It doesn’t have to be like this. There is a large reservoir of public support for energetic action to green the economy and end our dangerous dependency on planet-destroying fossil fuels. Even when Britons have a lot of other stuff to make them anxious – a collapsing NHS, a cost of living crunch, waves of strikes in essential services – the climate crisis still commands a place in the top four of voters’ concerns. Britain has the talent to excel in some of the technologies that will be critical in the 21st century. The UK has been a pioneer in developing carbon capture and offshore wind, which accounted for about a quarter of our electricity generation in 2022. But there is a growing fear that the UK is squandering its advantages and not exploiting its opportunities. The consequences could be devastating for the economy. The British car industry, which supports a lot of jobs, is highly anxious that it will be a casualty of the end of the combustion engine without a supply of domestically produced batteries to put into electrical vehicles. Gigafactories are essential for the volume manufacturing of EVs. For all the rhetoric about being in the vanguard of the “green industrial revolution”, the UK only has one battery factory compared with an estimated 100 in China. The hope of establishing a second crumbled when Britishvolt, a venture near Blyth, Northumberland, collapsed into insolvency last month.

Some of the blame belongs with Brexit, which has made the UK a less appealing destination for investment. Culpability also lies with the incessant instability since the referendum. We need a long-term plan to invest in the R&D, skills and infrastructure necessary for a green economy, but that’s not going to happen when you have a succession of short-term prime ministers too consumed by scandals and scrabbling for their survival to think about the future. It is impossible for government to give confidence to business when Number 10 is a revolving door of chaos. Being a serious competitor in this race will require an industrial strategy, a concept to which many Tories are ideologically allergic. Rishi Sunak has had nothing of substance to say about the green transition since he became prime minister.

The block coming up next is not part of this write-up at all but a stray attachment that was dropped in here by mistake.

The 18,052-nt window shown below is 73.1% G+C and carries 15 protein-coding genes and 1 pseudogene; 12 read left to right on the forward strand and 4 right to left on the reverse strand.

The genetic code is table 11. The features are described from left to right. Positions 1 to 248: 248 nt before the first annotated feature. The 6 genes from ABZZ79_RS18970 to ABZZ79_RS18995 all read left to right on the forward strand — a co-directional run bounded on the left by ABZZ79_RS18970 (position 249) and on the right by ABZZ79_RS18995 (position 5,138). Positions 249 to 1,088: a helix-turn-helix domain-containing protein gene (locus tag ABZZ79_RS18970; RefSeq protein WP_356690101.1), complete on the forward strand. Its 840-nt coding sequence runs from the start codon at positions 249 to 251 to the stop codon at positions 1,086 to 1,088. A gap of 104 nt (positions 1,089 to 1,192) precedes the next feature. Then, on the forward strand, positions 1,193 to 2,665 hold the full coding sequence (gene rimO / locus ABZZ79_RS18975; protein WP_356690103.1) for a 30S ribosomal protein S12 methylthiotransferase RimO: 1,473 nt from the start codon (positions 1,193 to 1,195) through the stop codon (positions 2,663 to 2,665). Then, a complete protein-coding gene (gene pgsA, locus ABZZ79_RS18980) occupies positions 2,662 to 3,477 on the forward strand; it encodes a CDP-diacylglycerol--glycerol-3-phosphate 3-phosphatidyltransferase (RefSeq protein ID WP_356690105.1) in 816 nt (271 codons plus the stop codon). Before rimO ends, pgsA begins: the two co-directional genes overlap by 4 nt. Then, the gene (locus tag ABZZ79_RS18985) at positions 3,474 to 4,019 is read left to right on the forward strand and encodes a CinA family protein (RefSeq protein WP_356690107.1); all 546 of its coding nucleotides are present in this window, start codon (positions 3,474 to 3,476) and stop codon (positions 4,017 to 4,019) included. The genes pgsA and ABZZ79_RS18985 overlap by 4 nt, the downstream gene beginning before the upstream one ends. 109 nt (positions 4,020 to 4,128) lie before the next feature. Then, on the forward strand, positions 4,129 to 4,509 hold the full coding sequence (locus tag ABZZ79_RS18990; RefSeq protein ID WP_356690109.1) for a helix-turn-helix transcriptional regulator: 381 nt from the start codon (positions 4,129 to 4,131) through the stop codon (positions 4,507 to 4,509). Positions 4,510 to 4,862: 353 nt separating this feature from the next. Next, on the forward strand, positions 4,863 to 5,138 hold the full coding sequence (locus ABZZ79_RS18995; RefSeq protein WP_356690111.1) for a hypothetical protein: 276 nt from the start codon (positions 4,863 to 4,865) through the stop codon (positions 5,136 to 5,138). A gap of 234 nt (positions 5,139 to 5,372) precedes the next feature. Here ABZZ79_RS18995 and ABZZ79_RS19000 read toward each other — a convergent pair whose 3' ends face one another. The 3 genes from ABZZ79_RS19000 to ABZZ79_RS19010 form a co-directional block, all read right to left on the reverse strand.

It is a huge handicap that the Conservative party is so divided within itself about net zero. Some Tories do understand the imperative. Others scoff at what David Cameron once derided as “green crap”. I still meet a few who think the climate crisis is a hoax concocted by a conspiracy involving Extinction Rebellion, Sir David Attenborough and Beijing. Many Tories can think of net zero only as a painful burden to be moaned about and never as a fabulous opportunity to be eagerly seized.

Sir Keir Starmer visits an on-shore wind farm near Grimsby in Lincolnshire
Sir Keir Starmer has made Labour’s green recover plan central to his pitch for revitalising Britain. Photograph: Stefan Rousseau/PA

The way the polls are looking, it is more likely that the great challenge of moving to a net zero world will fall to a government led by Sir Keir Starmer. Labour is talking a much more positive game with its green prosperity plan. Features include the promise of zero-carbon electricity by 2030 and a programme to retrofit insulation to 19m homes. Some in Labour’s ranks fret that it is a bit too bold on the grounds that the Tories will attack the affordability of the price tag and on the assumption that greenery lacks appeal to voters in “red wall” seats. Ed Miliband, the shadow climate secretary and an evangelist for green growth, has had talks with Biden team members about how they conceived and promoted the US government’s transition programme. Labour has broadly borrowed from the way the US president sold it to his voters. Says one senior Labour figure: “It works when you make it a (energy) bills issue, a jobs issue, a security issue and a climate issue.” The green prosperity plan is the most audacious and future-facing element in Sir Keir’s otherwise rather cautious prospectus. The Labour leader has now made it so central to his pitch for revitalising Britain that he couldn’t back away even if he were minded to.

Which is good. The only future economy is a green economy. The coming decades will see one of the greatest industrial transformations in human history. The UK needs to be at the races, not fiddling with its laces while others speed away down the track leaving us for dust.

Andrew Rawnsley is Chief Political Commentator of the Observer

This article was amended on 5 February 2023. Britishvolt’s planned factory was to be near Blyth, Northumberland, not “in Teesside” as an earlier version said.